• partners
  • volunteers
  • investors
  • advocates

What I think Gladwell may be missing is the power that social media can have when used well. If social media is only used to gain exposure for an organization, then he’s right – it’s shallow. But, if social media can be used to identify ambassadors, connect partners, and build relationships, then it is invaluable. We have experienced this with The Move Project; we have been represented by an amabassador at an entrepreneur meetup, connected with people across the country who want to partner with us, and in the process built relationships that will drive the future of the organization. All while we only existed on Twitter.

Since we are on the subject…feel free to follow TMP on twitter; @themoveproject to receive updates and partnership opportunities.

The Move Project is an organization I am co-founding with my brother. We will focus sharply on three things

  1. human trafficking
  2. food and water needs
  3. shelter

Through community involvement and a clear call to action, we plan on seeing sustainable growth in our efforts, reach and influence.

Right now, all the updates and information are being pumped out through Twitter (we are brand new) and soon a Facebook page will emerge. Then, we will launch our website and host a launch party* in Des Moines for everyone to come hang out and hear a bit more about our focus and mission.

*We are looking for some good folks to help plan and host the launch party. A desire to help end poverty is about the only requirement – that, and a smiling face. Email me, if you are interested.

Yesterday, I posted a review of Addition by Adoption by Kevin Hendricks. The book was a fast-paced, entertaining and inspiring read. I highly recommend you get a copy, and while you are at it, donate to his project to build a well in Ethiopia. Today, Kevin joins us to answer some questions about the book, his life after Milo’s adoption and his humanitarian inspiration.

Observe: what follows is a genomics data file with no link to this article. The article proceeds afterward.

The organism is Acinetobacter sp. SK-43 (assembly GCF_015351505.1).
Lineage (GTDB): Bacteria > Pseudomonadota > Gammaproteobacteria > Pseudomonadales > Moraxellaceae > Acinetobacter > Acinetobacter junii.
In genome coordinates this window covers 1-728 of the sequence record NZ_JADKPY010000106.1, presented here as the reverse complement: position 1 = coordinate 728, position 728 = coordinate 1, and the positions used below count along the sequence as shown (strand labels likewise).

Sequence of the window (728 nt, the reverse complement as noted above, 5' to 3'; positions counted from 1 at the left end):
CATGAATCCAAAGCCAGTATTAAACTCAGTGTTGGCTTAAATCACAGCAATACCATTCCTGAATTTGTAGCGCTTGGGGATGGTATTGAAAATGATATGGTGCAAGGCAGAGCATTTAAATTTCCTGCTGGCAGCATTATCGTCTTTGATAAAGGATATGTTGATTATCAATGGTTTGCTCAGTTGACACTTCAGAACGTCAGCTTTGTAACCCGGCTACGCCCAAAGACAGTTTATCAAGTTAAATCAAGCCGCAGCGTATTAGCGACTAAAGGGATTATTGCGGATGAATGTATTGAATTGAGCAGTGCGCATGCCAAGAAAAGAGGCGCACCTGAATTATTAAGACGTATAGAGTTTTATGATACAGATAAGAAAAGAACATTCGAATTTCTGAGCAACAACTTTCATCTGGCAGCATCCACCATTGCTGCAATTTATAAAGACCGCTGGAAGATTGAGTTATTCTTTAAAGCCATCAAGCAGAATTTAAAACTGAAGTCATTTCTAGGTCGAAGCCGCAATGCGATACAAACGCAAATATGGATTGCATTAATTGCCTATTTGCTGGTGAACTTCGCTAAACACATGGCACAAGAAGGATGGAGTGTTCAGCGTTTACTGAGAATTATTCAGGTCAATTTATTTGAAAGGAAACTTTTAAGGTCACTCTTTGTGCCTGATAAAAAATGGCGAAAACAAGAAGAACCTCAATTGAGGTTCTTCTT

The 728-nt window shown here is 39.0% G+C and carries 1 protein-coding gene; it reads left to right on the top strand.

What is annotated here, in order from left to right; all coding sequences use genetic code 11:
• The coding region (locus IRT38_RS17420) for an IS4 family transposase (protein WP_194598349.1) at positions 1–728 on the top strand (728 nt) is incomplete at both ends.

When did you look at your Twitter stream and realize this could be a book?

It happened last year when people kept telling me that I needed to collect all my tweets about Lexi and put them in a book. Different people kept saying it and eventually I realized they were right.

Your daughter is hilarious, and you seem to have a humorous outlook on life as well. How has humor played a role in this addition to your family?

Life can be a little too overwhelming if you’re not willing to sit back and find some humor in it. That’s part of why I share funny stories about my kids—sometimes kids can drive you nuts and you need to remember the positive moments.

Laughter can keep you sane.

Your humanitarianism seemed to be amplified by Milo’s adoption and your time spent in Ethiopia. How did that trip to pick up Milo affect your view on international issues?

When Milo joined our family we became a multicultural, international family. We have roots that go beyond Minnesota—they go all the way to Ethiopia. They’re Milo’s brothers and sisters, my sons and daughters. How could I ignore the plight of those I’m so deeply connected to?